Corinne died in June, 2013. John, who is now well into his 80s, lives in a small apartment in the village of South Brent just a few miles from Totnes in South Devon. I make a point of calling him from Oregon at least once a week but to be able to see John again after so many years was another big highlight of the vacation.

Inevitably, along came another lunch and in the photograph above you can see John on the right-hand side and sitting next to him, as in the left of the photo, is Greta, my cousin as in Rhona’s daughter, who spends a great deal of her spare time looking after John. Dear Greta!

After the pub lunch we returned to John’s apartment for tea and carried on sharing many special memories.

Indeed, one of those special memories was Benji the wonderful dog that Corinne and John had for many years. On one of John’s walls was this wonderful painting of Benji.

The other fact about John is his incredible use of the English language. Both in terms of his vocabulary and his diction. John’s legacy to me is, and will be for the rest of my days, the value of speaking well.

Another wonderful connection with past times.

The truth is that the odds are that I may never see John again. That made this day with John so incredibly special. Huge thanks to Alex and Greta. What a fabulous day!

The next day, Tuesday, the 17th, was Lisa’s birthday and yet another wonderful evening out.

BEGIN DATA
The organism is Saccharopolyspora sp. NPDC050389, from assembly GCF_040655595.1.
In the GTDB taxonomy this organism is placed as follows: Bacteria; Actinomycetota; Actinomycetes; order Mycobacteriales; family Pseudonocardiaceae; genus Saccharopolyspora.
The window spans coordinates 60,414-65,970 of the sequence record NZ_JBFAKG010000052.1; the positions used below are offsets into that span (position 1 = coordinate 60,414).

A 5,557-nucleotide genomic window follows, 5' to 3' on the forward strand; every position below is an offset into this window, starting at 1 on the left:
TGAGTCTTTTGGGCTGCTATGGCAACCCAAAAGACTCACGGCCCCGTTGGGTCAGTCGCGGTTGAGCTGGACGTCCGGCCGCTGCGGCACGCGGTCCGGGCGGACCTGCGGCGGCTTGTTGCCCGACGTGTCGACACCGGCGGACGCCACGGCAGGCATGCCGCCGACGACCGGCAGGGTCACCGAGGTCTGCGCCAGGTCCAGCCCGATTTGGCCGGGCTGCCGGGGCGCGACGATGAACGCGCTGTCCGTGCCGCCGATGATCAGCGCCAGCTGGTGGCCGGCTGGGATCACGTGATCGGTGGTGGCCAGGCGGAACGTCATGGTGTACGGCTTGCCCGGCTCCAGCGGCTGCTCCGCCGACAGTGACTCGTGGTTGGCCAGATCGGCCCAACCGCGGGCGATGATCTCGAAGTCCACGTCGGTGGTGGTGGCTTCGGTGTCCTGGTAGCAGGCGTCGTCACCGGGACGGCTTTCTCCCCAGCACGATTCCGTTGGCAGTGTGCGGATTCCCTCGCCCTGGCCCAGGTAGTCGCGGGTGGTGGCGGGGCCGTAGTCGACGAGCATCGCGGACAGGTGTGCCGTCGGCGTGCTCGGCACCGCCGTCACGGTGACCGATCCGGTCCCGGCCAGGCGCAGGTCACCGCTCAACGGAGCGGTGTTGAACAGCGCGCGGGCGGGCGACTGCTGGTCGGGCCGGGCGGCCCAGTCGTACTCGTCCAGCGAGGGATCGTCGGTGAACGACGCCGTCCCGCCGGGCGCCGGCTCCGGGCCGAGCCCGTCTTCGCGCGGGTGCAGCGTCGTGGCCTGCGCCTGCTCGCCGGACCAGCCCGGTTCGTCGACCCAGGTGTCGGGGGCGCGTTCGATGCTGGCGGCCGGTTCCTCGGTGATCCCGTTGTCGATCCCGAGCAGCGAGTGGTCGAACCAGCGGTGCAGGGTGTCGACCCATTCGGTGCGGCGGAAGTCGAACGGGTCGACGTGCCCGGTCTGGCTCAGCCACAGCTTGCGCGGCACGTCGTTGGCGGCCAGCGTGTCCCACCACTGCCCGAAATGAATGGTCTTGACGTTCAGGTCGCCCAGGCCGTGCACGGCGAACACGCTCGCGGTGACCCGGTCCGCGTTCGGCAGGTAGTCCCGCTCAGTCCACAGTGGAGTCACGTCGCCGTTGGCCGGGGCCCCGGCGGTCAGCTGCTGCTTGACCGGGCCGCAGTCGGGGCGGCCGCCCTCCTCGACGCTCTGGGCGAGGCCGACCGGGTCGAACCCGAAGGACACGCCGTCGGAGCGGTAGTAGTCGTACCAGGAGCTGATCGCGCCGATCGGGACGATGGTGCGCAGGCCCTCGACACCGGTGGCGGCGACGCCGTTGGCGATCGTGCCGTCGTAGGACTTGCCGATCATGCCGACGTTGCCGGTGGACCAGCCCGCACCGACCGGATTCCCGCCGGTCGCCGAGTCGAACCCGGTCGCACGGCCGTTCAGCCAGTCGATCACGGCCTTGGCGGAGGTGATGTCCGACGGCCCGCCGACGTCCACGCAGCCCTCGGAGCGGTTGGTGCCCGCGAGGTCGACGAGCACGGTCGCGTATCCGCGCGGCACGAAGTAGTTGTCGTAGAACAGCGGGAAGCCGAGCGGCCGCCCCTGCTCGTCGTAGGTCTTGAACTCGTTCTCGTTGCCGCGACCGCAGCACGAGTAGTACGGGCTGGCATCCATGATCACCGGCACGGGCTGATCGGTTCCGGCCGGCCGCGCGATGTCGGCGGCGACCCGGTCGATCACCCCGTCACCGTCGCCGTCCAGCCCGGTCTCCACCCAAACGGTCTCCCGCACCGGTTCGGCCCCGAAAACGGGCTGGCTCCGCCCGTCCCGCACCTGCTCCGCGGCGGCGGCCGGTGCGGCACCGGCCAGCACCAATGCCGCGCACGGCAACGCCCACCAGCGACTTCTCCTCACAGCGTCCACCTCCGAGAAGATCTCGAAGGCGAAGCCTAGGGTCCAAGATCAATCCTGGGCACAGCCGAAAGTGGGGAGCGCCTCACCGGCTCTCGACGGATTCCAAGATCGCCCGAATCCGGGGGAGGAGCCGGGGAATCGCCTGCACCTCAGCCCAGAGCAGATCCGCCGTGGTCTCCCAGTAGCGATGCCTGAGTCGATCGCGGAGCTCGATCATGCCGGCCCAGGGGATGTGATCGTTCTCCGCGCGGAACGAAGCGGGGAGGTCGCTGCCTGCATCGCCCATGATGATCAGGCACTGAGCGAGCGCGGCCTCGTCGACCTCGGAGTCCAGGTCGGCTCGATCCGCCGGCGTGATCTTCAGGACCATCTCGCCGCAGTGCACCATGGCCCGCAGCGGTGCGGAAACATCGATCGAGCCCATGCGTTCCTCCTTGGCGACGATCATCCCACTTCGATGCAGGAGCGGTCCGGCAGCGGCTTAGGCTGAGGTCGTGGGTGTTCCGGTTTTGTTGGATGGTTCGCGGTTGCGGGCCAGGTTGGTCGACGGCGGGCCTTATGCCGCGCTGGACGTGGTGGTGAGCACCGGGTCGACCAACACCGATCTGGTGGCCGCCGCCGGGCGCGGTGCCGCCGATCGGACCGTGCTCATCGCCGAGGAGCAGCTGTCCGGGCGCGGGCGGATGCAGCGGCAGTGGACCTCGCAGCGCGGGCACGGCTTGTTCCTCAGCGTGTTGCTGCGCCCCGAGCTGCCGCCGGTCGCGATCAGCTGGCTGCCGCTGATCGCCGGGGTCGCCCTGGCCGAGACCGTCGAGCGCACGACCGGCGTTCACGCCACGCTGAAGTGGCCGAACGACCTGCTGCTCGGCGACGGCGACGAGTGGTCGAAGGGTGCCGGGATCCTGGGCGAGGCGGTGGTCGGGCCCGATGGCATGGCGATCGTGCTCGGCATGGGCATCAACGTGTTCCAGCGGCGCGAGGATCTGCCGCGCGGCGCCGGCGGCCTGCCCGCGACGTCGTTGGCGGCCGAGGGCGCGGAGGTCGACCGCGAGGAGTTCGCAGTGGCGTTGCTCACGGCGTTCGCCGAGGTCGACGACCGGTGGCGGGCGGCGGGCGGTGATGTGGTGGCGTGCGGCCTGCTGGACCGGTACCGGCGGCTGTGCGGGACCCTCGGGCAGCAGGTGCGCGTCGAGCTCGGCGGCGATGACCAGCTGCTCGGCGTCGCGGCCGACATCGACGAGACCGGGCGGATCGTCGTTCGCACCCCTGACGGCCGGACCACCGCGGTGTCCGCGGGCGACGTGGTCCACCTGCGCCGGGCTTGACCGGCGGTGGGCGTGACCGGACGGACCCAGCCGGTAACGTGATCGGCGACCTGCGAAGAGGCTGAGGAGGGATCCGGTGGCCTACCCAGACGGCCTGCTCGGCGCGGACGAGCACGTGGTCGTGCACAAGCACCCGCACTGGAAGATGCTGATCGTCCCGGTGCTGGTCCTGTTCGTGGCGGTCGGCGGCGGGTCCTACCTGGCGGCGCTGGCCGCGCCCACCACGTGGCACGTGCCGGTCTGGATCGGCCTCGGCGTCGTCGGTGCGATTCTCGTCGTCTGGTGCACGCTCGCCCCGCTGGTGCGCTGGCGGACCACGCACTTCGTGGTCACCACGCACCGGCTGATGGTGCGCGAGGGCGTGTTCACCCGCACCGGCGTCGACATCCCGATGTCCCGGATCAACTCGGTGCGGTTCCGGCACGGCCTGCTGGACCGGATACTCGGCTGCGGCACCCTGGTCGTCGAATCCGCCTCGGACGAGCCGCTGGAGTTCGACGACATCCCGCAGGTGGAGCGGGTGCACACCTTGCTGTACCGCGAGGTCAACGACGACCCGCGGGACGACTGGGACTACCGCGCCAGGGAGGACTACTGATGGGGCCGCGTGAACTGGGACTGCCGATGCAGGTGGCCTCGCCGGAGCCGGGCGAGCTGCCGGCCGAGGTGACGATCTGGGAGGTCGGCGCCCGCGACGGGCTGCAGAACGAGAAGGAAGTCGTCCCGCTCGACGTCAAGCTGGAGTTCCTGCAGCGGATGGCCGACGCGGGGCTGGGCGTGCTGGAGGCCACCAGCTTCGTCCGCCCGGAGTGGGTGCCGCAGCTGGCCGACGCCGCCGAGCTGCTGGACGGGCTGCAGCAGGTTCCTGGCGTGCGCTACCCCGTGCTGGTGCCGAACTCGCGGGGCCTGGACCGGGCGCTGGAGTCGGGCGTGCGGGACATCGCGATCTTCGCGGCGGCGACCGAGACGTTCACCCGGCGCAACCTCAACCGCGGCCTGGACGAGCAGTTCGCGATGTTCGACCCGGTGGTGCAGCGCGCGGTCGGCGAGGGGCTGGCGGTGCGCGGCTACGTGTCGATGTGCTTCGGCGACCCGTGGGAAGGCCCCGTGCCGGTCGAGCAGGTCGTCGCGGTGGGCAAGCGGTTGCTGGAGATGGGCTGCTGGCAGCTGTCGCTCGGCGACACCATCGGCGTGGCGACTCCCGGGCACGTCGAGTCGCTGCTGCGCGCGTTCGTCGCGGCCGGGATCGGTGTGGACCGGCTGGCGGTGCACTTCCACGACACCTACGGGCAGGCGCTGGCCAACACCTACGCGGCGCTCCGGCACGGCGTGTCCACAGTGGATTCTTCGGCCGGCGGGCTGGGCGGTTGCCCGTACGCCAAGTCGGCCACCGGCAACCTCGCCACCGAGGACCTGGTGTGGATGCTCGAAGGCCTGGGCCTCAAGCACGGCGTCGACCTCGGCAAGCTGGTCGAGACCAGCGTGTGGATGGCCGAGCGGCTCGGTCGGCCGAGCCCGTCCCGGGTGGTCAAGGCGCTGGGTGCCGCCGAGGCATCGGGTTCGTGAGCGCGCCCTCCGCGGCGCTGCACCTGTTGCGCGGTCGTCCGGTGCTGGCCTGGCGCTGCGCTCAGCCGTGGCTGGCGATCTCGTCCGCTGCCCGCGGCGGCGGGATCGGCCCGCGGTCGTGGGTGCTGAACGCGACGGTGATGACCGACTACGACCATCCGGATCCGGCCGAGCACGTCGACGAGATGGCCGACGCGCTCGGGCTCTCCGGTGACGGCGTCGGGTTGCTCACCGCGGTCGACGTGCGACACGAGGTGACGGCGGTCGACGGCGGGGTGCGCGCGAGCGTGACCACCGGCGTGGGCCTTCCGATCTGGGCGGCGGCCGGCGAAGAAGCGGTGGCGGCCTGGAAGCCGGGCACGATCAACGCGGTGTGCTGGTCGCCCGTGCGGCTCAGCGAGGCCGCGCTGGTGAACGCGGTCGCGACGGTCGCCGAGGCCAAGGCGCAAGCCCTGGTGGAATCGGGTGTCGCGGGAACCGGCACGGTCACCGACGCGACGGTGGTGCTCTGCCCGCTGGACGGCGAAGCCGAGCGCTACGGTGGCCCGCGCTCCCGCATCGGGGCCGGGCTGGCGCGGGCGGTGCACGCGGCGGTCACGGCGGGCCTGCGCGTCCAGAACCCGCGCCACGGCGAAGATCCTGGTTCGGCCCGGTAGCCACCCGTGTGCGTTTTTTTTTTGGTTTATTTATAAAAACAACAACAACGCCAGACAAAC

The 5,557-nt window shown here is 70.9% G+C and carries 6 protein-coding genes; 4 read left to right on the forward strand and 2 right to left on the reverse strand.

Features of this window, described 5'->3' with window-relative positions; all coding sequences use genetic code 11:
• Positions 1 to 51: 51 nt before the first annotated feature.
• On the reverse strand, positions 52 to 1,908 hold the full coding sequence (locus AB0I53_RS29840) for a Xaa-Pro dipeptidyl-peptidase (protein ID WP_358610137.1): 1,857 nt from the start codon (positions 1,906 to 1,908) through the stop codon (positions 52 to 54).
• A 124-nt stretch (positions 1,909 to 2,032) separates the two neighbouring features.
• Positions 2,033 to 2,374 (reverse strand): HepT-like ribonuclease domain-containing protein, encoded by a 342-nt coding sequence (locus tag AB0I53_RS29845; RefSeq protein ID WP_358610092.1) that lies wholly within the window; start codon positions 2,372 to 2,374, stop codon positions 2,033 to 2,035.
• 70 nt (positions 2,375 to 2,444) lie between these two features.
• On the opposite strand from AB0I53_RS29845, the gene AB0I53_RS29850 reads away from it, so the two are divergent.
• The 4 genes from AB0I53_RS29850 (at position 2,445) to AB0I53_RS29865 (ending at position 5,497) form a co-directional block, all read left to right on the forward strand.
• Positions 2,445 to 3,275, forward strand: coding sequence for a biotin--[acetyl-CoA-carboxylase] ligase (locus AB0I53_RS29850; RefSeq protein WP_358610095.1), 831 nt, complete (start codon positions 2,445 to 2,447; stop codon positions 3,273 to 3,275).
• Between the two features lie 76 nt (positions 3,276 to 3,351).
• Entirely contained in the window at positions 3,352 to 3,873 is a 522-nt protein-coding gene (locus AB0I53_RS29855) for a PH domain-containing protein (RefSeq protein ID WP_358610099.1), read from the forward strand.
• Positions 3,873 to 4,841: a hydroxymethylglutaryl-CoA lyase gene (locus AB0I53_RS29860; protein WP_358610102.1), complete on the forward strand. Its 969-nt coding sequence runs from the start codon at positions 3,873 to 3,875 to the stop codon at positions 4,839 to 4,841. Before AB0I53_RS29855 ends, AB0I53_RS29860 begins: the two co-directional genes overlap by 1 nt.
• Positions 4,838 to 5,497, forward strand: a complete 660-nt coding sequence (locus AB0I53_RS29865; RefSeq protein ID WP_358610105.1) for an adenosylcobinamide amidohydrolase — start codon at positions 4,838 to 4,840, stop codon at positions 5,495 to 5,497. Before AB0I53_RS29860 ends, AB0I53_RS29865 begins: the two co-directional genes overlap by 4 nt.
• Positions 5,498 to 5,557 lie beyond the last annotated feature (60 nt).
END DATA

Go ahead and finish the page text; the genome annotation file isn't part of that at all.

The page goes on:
Then came the 18th and the last few hours of being with Alex. At 12:50 that day we were due to fly from Bristol down to Nice in Southern France to spend six nights with Reggie, Jean’s brother.

Those beautiful days will be the topic of tomorrow’s post. See you then!

But before I turn away from today’s description of our days in England, let me address a question that John Zande raised yesterday. Namely: “Have to ask, do you miss the English village life? It’s so beautiful.

Here’s my answer:

John, yes there was no question that there were stirrings of great familiarity when down with John near Totnes. In my mind’s eye, I could still walk up Totnes High Street and name many of the stores that I used to visit on an almost weekly basis when living in Harberton.

But at the same time I was shocked and disappointed by the huge growth in new housing, someone said an additional 500 homes built in the area in the last 5 years, and all the traffic and crowded lanes that go with that expansion. Many of the lanes were so crowded with parked cars that they were effectively single-lane carriageways.

The relatively sparse housing in the part of Oregon where we now live, the way that the natural world seems untouched by us humans here on Hugo Road, felt very beautiful in comparison. We looked forward to being back in Merlin.

Upper Barn, Harberton, where I used to live before meeting my Jeannie!